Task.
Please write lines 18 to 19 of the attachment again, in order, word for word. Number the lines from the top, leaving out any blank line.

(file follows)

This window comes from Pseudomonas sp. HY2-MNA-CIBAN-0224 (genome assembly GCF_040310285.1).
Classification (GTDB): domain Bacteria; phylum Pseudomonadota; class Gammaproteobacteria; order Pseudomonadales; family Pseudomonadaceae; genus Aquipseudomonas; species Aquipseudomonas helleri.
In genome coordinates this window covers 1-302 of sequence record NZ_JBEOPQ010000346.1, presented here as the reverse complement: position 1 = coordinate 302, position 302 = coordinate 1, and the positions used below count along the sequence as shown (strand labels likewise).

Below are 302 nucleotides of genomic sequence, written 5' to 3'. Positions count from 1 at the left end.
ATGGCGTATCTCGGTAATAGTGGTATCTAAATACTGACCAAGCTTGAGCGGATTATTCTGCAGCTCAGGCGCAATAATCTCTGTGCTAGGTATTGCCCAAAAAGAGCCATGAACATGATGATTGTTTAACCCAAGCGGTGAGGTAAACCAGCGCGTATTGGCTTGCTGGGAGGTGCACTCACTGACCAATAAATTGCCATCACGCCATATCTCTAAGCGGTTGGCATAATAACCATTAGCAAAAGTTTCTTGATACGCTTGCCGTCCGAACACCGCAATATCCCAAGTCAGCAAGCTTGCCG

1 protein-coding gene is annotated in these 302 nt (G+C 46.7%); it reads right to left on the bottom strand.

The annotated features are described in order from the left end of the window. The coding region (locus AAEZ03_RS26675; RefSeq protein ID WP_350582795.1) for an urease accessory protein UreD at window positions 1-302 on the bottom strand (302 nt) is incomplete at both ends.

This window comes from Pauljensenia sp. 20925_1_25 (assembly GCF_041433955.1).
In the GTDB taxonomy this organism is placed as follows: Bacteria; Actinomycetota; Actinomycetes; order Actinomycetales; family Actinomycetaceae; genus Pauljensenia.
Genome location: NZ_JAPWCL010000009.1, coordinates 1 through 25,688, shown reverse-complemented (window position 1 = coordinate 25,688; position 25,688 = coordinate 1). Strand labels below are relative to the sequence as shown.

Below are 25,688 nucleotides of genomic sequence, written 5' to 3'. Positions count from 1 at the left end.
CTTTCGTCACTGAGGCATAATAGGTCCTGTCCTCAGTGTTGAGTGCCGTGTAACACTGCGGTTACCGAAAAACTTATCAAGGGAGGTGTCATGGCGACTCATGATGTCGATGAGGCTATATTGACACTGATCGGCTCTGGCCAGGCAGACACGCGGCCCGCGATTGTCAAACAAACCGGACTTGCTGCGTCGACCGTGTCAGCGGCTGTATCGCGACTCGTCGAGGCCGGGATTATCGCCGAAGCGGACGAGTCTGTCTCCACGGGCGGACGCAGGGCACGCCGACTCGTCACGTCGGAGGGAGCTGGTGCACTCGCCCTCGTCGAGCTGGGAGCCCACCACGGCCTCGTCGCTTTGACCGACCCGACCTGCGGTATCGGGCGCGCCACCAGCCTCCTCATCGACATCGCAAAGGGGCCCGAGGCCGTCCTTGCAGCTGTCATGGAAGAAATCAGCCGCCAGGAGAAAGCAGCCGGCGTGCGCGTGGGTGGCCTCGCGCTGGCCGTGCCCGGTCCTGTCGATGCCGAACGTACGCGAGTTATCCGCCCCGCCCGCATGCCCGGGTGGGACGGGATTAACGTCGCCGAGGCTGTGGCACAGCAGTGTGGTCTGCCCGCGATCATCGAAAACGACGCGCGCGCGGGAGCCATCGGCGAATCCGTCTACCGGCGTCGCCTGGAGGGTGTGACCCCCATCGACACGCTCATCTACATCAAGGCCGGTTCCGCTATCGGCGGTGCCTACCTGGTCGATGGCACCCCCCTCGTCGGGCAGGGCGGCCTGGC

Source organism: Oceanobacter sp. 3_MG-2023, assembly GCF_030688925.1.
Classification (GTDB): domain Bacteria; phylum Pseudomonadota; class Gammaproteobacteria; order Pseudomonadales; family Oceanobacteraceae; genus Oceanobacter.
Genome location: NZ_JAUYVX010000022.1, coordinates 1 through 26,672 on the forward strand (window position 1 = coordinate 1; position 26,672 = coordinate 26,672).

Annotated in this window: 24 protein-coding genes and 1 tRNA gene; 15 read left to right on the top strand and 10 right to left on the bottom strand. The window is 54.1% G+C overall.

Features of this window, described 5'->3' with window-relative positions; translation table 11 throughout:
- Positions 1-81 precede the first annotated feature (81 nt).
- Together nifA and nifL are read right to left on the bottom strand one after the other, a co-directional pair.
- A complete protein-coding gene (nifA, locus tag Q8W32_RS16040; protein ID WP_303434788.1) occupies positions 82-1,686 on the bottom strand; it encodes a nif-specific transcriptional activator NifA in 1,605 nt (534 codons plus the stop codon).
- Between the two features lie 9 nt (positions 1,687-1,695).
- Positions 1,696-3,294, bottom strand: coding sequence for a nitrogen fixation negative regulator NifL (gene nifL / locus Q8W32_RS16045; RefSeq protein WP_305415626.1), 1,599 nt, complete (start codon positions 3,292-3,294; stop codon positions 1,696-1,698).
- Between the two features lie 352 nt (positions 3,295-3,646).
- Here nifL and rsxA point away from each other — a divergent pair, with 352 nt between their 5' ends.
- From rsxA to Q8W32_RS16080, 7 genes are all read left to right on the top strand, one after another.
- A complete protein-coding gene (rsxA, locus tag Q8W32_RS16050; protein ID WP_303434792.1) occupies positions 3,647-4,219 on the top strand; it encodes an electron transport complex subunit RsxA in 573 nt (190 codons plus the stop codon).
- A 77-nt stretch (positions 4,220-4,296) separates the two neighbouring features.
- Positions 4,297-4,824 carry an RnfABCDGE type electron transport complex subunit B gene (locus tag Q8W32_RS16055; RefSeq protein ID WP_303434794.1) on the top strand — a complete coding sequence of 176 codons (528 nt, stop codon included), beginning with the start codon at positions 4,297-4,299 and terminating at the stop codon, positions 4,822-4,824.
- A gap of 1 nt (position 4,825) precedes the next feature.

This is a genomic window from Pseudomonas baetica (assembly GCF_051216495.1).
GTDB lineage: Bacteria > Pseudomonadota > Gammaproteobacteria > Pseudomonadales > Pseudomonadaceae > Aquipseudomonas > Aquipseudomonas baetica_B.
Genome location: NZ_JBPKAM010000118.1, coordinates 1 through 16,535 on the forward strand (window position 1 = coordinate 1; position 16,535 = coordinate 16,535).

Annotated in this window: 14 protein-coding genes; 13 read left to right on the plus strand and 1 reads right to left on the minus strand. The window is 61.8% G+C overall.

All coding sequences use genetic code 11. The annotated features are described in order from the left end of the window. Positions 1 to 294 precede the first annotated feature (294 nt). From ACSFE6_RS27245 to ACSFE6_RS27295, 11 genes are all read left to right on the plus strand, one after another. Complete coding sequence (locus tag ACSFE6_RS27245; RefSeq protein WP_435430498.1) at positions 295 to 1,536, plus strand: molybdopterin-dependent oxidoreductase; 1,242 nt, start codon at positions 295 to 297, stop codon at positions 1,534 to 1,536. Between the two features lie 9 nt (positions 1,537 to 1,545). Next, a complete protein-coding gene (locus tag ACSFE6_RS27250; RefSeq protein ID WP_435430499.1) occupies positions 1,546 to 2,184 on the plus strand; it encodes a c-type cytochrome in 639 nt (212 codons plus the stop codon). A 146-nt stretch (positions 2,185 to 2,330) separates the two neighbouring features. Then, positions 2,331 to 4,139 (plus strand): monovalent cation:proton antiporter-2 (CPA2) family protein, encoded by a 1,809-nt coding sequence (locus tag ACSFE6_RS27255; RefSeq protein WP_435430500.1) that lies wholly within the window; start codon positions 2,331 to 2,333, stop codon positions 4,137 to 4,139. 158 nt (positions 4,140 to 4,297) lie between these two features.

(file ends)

- Positions 1-81 precede the first annotated feature (81 nt).
- Together nifA and nifL are read right to left on the bottom strand one after the other, a co-directional pair.